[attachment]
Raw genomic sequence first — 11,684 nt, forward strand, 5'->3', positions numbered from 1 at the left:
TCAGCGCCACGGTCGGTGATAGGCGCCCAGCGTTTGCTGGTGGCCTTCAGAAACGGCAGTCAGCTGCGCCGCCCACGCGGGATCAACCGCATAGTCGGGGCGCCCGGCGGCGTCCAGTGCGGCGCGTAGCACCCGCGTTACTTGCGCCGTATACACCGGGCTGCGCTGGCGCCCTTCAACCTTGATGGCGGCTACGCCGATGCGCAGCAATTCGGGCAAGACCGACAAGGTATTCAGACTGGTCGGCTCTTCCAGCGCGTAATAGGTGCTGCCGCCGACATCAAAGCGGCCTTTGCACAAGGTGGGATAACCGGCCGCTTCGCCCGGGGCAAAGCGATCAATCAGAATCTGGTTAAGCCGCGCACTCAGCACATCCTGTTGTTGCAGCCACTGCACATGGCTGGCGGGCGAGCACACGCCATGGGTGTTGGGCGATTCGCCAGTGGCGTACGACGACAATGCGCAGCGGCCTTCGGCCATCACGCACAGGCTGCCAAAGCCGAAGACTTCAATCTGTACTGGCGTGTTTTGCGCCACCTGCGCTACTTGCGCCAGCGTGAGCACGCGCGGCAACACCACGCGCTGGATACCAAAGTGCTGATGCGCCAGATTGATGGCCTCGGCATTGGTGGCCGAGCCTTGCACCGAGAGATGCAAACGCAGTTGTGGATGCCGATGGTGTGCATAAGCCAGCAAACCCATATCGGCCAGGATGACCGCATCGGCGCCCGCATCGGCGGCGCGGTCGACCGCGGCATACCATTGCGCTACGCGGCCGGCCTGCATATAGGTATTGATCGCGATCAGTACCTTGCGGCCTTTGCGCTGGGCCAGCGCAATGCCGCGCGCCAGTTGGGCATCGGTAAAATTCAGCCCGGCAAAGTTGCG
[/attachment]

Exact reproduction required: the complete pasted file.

Raw genomic sequence first — 11,684 nt, forward strand, 5'->3', positions numbered from 1 at the left:
TCAGCGCCACGGTCGGTGATAGGCGCCCAGCGTTTGCTGGTGGCCTTCAGAAACGGCAGTCAGCTGCGCCGCCCACGCGGGATCAACCGCATAGTCGGGGCGCCCGGCGGCGTCCAGTGCGGCGCGTAGCACCCGCGTTACTTGCGCCGTATACACCGGGCTGCGCTGGCGCCCTTCAACCTTGATGGCGGCTACGCCGATGCGCAGCAATTCGGGCAAGACCGACAAGGTATTCAGACTGGTCGGCTCTTCCAGCGCGTAATAGGTGCTGCCGCCGACATCAAAGCGGCCTTTGCACAAGGTGGGATAACCGGCCGCTTCGCCCGGGGCAAAGCGATCAATCAGAATCTGGTTAAGCCGCGCACTCAGCACATCCTGTTGTTGCAGCCACTGCACATGGCTGGCGGGCGAGCACACGCCATGGGTGTTGGGCGATTCGCCAGTGGCGTACGACGACAATGCGCAGCGGCCTTCGGCCATCACGCACAGGCTGCCAAAGCCGAAGACTTCAATCTGTACTGGCGTGTTTTGCGCCACCTGCGCTACTTGCGCCAGCGTGAGCACGCGCGGCAACACCACGCGCTGGATACCAAAGTGCTGATGCGCCAGATTGATGGCCTCGGCATTGGTGGCCGAGCCTTGCACCGAGAGATGCAAACGCAGTTGTGGATGCCGATGGTGTGCATAAGCCAGCAAACCCATATCGGCCAGGATGACCGCATCGGCGCCCGCATCGGCGGCGCGGTCGACCGCGGCATACCATTGCGCTACGCGGCCGGCCTGCATATAGGTATTGATCGCGATCAGTACCTTGCGGCCTTTGCGCTGGGCCAGCGCAATGCCGCGCGCCAGTTGGGCATCGGTAAAATTCAGCCCGGCAAAGTTGCG